In the upper secondary school, the teachers changed the concept again. They now say that taking the root of a negative number is OK. It is called “imaginary number”. We use this concept extensively in the study of linear electric circuits.

What a confusion! But it all makes sense by now.

We use the term “dharma” (lower case d) to define the phenomena of everything, because the present phenomenon is caused by an action. Thus dharma is also the result of the action.

Therefore, in a general sense, dharma is defined as “the general phenomena of causes and effects from the past, present and future.”
The teaching of the Buddha in explaining these general phenomena and the wisdom to seek happiness and eradicate suffering is called the Dharma (upper case D).

Just like a movie, a phenomenon can be categorized as real. If the theatre is not really showing, why do you have to pay for the ticket?

Also like a movie, a phenomenon can be illusory. The movie appears to be moving but it is actually a series of rapidly changing picture frames.

There are no real human, objects or scenery on the screen. Once the electricity is switched off, it is null and void. Get it?

Because it movie is illusory, null and void, it is therefore empty.

If the movie is good, you enjoyed it and you attached to it. You are influenced by the characters and philosophy of it. As a result you may also committed the same mistakes from the weakness of the characters and/or philosophy. Sometimes you tried very hard to see such movies but you can’t. You craved for the missing of it at whatever cost you can afford. This is suffering.

Life is just a movie. It possesses the features of real, illusory, empty and suffering at the same time. It all depends on the state of mind.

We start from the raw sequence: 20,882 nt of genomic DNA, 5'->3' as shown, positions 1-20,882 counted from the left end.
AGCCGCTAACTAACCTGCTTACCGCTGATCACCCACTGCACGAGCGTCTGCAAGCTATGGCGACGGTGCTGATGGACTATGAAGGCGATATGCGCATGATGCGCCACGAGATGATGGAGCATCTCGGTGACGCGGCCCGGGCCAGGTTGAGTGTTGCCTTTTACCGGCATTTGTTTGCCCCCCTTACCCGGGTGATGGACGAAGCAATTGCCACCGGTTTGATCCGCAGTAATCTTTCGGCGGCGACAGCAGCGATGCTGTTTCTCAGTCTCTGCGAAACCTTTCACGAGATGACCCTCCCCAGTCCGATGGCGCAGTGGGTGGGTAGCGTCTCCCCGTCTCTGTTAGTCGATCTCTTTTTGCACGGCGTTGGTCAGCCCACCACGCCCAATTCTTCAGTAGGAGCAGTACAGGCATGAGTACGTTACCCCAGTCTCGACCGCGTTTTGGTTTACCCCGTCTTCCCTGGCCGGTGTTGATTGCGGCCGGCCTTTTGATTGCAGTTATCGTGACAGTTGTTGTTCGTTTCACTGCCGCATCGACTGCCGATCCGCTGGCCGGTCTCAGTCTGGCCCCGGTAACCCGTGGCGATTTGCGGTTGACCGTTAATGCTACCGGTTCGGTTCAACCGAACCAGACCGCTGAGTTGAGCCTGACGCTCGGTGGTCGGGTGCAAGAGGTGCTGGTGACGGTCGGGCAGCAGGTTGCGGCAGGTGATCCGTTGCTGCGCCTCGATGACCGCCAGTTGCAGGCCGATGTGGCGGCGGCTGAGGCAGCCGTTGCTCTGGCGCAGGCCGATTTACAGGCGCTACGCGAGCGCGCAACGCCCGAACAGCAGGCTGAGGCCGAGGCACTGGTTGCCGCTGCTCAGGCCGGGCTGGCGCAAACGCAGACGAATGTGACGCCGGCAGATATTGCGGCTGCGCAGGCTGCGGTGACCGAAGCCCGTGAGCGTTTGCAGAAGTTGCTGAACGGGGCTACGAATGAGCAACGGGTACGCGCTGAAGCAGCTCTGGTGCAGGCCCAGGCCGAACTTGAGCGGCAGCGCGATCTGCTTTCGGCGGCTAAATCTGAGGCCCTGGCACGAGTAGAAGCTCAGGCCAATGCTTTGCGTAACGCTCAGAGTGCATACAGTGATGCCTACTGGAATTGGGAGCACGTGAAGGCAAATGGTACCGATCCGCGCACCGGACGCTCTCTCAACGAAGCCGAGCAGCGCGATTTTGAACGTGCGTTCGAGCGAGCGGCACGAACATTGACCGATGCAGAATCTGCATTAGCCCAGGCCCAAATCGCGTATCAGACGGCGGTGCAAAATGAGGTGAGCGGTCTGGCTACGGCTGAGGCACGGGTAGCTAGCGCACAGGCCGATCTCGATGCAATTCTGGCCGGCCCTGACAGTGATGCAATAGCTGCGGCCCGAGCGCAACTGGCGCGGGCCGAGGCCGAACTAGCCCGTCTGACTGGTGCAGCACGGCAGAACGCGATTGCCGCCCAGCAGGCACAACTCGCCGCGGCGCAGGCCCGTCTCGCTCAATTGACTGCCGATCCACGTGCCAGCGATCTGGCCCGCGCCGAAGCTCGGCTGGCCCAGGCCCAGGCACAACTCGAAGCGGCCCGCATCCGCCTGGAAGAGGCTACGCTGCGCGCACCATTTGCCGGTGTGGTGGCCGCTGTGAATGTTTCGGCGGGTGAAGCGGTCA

Amitabha: “According to the Buddha, there are countless of worlds (or planets) similar to ours…”

>> I will tell you that I love science fiction and what you say here, sure would be fitting OF science fiction plots.

Have you not realized that many inventions are stemmed from the idea of science fiction plots? Though we have not yet discovered any planet similar to ours, the probability of such planets in the boundless universe is almost 100%. Why are you so sure that such worlds can only exist in science fiction plots? (Blind) faith in doubting?! Or do you still believe that God created the Earth and Jesus is His only son? Since the only son cannot be sent more than once to die on the cross; therefore we should have only one Earth? Are you an Ex-ex-xtian in disguise?

>> I take it that these special worlds are not part of our known universe, but perhaps exists in some other dimension?

They can be in the other dimension. They can also be at the further side of the universe.

>>So far, you have no better case than anyone else who makes supernatural claims of realms beyond the human senses.
We can dream up whatever fantasy world we WISH to exist, but fantasy and/or wishful thinking does not change reality

Fantasy does and will change reality. Therefore we have great writers and inventors. Indulging in bad fantasies may also give rise to real mental patients. It all originated from our mind and how and whether you can manage to materialize fantasy. In all of my posted stories none of them is beyond the human senses, at least not beyond the senses of the person involved.

In the absolute sense, the commonly known “reality”, or whatever that has forms, is liable to destruction and annihilation. Take some old family photos and look at them in front of the mirror. Soon you’ll be able to realize that everything is indeed illusory.